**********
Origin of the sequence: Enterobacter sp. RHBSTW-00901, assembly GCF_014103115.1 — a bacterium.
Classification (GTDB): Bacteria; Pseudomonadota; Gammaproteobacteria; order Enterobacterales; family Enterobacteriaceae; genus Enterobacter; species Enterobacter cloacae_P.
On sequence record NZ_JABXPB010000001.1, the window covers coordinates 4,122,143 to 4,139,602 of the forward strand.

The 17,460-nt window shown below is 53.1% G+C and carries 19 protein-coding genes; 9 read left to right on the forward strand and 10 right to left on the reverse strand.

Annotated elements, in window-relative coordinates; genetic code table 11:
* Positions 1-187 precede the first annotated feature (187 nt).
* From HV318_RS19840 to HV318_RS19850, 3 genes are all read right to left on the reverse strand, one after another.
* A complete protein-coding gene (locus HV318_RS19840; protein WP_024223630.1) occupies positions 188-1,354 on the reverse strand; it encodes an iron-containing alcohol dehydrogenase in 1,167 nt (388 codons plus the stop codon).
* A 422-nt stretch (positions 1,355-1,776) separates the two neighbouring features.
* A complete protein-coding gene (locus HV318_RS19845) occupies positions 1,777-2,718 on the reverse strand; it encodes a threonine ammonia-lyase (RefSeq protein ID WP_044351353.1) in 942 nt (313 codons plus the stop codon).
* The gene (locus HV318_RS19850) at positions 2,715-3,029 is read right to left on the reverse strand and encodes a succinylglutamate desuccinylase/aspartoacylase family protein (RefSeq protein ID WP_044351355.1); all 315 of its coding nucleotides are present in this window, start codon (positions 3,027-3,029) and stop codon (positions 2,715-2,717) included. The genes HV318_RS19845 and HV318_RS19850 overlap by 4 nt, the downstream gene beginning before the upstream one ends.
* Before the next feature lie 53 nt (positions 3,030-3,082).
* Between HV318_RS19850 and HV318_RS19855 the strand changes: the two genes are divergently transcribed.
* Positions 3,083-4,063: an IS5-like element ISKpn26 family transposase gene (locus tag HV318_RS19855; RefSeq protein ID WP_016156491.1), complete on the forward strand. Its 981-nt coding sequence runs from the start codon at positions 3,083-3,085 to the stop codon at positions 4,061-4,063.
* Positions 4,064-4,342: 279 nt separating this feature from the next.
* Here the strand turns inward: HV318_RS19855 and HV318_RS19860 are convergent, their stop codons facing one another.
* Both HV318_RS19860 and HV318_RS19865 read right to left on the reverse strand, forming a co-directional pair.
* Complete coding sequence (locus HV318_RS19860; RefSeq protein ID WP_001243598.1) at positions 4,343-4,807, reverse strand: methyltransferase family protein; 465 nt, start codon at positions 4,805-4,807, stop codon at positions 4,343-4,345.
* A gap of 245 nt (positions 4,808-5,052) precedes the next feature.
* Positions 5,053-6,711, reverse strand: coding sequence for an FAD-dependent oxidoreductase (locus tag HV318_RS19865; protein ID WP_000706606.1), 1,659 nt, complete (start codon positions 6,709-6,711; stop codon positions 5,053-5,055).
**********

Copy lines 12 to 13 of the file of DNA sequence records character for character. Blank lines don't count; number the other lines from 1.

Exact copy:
* Before the next feature lie 53 nt (positions 3,030-3,082).
* Between HV318_RS19850 and HV318_RS19855 the strand changes: the two genes are divergently transcribed.